Critical Science Literacy: What Citizens and Journalists Need to Know to Make Sense of Science

Bulletin of Science, Technology and Society 33 (5-6):138-145 (2013)
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Abstract

Increasing public knowledge of science is a widely recognized goal, but what that knowledge might consist of is rarely unpacked. Existing measures of science literacy tend to focus on textbook knowledge of science. Yet constructing a meaningful list of facts, even facts in application, is not only difficult but less than satisfying as an indicator of what people actually know—or need to know—as citizens. Revisiting this concept from a more sociological perspective yields a rather different concept that is here termed “critical science literacy.” The implications of this reconsideration for thinking about citizen perspectives, for the work of science journalists and other professional interpreters, and for the design and evaluation of new approaches to science communication are explored.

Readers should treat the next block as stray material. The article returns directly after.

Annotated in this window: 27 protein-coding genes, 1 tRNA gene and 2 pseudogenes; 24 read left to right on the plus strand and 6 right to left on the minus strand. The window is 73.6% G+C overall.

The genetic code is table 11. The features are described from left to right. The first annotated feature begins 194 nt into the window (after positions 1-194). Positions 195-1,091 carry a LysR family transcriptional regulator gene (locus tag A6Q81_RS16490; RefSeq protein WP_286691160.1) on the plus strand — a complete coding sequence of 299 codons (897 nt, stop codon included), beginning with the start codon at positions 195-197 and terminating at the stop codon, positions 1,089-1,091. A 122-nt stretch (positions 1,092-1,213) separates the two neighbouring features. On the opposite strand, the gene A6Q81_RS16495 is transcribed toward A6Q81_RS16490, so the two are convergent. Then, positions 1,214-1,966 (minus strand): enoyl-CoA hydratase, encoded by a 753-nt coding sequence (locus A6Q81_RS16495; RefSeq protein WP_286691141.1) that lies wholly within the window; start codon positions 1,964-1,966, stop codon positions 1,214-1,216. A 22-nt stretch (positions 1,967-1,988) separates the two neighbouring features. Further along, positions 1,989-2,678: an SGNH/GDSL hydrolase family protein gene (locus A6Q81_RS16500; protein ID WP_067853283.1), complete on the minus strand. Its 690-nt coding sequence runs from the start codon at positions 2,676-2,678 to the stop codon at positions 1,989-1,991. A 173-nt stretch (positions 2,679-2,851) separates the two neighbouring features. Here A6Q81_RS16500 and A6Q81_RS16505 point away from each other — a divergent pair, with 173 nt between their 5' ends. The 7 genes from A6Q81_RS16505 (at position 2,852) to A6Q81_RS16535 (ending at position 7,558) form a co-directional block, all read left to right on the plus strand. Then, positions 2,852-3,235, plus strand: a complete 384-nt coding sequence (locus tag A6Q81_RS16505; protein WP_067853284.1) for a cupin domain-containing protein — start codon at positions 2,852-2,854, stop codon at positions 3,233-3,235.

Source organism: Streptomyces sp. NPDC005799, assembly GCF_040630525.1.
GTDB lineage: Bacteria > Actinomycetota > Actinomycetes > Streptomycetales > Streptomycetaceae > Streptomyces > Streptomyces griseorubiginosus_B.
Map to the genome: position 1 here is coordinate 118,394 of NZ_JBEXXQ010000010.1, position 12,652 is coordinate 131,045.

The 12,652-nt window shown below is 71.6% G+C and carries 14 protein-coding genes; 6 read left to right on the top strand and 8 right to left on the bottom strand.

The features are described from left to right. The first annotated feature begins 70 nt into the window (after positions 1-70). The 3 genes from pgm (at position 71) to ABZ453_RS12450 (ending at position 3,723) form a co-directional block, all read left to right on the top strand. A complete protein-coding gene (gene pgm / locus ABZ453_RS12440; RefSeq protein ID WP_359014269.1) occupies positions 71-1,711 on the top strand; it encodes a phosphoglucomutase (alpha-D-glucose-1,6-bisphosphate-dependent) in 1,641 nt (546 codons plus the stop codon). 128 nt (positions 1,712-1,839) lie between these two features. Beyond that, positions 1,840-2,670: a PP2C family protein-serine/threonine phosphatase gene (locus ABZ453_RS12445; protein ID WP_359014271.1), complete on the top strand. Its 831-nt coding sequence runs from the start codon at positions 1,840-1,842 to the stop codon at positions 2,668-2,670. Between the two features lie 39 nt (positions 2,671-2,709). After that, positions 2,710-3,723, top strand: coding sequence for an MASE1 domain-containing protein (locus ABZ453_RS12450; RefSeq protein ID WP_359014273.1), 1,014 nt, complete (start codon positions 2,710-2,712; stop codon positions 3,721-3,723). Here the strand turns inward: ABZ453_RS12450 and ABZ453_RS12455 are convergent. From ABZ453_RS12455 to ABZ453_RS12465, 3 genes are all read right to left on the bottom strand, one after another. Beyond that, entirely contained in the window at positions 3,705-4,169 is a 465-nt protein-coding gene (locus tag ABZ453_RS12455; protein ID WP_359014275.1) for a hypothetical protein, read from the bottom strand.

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Copper Corrosion in Nuclear Waste Disposal: A Swedish Case Study on Stakeholder Insight.Kjell Andersson - 2013 - Bulletin of Science, Technology and Society 33 (3-4):85-95.

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